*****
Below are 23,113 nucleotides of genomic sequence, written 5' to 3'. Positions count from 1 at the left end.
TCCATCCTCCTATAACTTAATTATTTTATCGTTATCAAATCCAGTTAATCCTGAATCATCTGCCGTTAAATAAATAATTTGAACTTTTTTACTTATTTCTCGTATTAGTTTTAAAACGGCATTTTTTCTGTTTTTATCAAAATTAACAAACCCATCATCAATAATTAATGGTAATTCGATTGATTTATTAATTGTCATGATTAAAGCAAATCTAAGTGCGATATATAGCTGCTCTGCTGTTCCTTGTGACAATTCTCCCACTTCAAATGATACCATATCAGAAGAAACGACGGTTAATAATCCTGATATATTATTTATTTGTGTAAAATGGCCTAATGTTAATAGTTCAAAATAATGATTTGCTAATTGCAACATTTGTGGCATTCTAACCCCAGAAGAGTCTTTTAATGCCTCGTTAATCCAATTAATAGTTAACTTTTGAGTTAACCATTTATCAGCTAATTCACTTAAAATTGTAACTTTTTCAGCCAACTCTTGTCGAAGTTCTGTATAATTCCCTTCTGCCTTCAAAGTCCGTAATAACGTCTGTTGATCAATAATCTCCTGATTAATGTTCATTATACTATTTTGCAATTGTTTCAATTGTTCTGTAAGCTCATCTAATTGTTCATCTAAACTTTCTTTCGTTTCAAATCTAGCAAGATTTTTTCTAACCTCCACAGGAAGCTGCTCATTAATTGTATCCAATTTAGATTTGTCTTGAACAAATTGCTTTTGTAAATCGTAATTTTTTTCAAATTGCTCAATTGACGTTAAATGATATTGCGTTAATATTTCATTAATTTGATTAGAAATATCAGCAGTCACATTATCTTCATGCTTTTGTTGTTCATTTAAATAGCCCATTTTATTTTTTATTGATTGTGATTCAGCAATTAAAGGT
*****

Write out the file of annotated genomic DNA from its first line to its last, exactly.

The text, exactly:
Below are 23,113 nucleotides of genomic sequence, written 5' to 3'. Positions count from 1 at the left end.
TCCATCCTCCTATAACTTAATTATTTTATCGTTATCAAATCCAGTTAATCCTGAATCATCTGCCGTTAAATAAATAATTTGAACTTTTTTACTTATTTCTCGTATTAGTTTTAAAACGGCATTTTTTCTGTTTTTATCAAAATTAACAAACCCATCATCAATAATTAATGGTAATTCGATTGATTTATTAATTGTCATGATTAAAGCAAATCTAAGTGCGATATATAGCTGCTCTGCTGTTCCTTGTGACAATTCTCCCACTTCAAATGATACCATATCAGAAGAAACGACGGTTAATAATCCTGATATATTATTTATTTGTGTAAAATGGCCTAATGTTAATAGTTCAAAATAATGATTTGCTAATTGCAACATTTGTGGCATTCTAACCCCAGAAGAGTCTTTTAATGCCTCGTTAATCCAATTAATAGTTAACTTTTGAGTTAACCATTTATCAGCTAATTCACTTAAAATTGTAACTTTTTCAGCCAACTCTTGTCGAAGTTCTGTATAATTCCCTTCTGCCTTCAAAGTCCGTAATAACGTCTGTTGATCAATAATCTCCTGATTAATGTTCATTATACTATTTTGCAATTGTTTCAATTGTTCTGTAAGCTCATCTAATTGTTCATCTAAACTTTCTTTCGTTTCAAATCTAGCAAGATTTTTTCTAACCTCCACAGGAAGCTGCTCATTAATTGTATCCAATTTAGATTTGTCTTGAACAAATTGCTTTTGTAAATCGTAATTTTTTTCAAATTGCTCAATTGACGTTAAATGATATTGCGTTAATATTTCATTAATTTGATTAGAAATATCAGCAGTCACATTATCTTCATGCTTTTGTTGTTCATTTAAATAGCCCATTTTATTTTTTATTGATTGTGATTCAGCAATTAAAGGT